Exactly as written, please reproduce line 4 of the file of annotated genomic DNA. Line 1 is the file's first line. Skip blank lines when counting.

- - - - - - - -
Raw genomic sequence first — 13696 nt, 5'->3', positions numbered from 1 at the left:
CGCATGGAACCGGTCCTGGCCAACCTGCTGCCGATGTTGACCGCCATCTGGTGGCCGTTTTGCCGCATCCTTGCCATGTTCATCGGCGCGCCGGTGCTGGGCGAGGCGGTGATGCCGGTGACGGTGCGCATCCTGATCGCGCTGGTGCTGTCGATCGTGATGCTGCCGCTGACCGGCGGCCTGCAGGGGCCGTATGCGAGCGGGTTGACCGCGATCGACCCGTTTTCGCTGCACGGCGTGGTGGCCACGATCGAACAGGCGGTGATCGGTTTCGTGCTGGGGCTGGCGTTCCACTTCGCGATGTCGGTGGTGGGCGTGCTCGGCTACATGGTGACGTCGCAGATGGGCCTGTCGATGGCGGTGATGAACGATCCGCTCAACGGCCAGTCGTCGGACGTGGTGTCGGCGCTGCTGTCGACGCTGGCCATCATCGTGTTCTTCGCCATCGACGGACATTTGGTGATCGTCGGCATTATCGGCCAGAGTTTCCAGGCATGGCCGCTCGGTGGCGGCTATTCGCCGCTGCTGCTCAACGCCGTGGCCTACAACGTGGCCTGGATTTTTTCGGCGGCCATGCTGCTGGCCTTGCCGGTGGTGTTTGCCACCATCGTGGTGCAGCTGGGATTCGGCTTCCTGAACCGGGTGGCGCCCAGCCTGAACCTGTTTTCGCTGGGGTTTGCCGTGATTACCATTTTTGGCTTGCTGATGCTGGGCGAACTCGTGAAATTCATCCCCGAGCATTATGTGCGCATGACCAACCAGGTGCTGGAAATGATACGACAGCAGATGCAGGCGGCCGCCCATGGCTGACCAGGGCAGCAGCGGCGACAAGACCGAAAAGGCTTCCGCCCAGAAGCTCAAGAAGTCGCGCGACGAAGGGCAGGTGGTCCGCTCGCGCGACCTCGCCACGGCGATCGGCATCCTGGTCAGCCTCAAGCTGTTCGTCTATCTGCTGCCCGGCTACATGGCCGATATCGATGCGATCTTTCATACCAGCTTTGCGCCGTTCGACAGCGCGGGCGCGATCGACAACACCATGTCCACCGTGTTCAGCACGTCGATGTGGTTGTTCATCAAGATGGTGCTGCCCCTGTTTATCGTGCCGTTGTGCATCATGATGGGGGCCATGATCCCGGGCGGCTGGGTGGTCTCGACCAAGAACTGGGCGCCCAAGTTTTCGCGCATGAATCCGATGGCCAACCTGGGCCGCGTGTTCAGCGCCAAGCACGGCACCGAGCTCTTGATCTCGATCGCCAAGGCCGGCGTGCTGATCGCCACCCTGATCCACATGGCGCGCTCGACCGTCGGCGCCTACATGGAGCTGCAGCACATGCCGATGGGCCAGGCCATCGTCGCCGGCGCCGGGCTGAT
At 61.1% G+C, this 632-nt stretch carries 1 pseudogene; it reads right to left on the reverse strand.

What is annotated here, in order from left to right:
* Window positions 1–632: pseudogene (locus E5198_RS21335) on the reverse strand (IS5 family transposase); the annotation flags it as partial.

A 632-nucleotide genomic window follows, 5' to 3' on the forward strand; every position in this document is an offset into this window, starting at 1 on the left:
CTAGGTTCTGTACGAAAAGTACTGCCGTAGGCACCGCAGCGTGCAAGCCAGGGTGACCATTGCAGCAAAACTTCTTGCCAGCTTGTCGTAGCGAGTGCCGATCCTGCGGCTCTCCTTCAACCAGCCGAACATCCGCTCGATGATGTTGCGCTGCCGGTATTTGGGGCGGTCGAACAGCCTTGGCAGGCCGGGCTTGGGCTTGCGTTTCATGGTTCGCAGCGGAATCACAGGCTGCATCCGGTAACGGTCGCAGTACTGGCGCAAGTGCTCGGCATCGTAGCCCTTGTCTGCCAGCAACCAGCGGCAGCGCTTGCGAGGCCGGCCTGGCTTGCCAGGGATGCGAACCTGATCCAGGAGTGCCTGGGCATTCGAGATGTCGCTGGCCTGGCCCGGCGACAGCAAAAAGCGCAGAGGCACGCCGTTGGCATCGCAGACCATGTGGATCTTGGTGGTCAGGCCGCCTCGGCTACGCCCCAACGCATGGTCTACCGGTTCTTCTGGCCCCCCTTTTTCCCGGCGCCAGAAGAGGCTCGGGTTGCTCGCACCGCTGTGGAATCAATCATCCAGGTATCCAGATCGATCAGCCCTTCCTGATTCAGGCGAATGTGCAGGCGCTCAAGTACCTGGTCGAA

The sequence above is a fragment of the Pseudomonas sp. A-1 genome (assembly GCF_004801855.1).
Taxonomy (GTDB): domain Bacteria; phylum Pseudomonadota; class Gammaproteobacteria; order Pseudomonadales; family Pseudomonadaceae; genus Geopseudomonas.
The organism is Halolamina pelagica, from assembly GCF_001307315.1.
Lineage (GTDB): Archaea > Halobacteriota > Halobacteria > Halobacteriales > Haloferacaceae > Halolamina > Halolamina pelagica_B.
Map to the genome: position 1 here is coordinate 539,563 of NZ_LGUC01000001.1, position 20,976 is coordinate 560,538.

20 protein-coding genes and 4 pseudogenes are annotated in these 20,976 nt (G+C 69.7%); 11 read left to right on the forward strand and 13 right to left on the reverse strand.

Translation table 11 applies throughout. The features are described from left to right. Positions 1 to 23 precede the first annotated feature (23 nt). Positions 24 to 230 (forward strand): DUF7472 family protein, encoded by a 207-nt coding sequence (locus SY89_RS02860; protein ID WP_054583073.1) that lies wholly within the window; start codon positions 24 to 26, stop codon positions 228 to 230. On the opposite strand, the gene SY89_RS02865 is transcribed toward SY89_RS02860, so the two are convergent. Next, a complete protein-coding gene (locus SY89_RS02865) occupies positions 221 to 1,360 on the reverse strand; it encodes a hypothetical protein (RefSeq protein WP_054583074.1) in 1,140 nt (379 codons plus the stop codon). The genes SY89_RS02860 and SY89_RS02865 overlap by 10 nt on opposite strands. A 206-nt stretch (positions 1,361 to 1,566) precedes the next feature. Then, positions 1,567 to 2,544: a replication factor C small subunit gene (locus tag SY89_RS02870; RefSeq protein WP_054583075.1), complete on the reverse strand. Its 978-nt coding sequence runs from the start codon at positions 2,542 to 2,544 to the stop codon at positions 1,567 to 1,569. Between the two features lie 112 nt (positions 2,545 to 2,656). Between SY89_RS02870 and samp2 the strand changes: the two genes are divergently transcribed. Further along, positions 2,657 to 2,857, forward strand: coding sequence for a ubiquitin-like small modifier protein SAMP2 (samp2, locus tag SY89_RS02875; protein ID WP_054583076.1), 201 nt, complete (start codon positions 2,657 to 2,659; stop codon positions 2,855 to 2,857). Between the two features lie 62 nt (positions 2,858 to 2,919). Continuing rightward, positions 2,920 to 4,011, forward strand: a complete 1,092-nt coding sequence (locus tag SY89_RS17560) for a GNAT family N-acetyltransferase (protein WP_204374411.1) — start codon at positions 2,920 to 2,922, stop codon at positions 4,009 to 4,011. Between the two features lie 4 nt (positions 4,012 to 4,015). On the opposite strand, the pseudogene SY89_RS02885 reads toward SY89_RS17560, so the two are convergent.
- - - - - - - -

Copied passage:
What is annotated here, in order from left to right: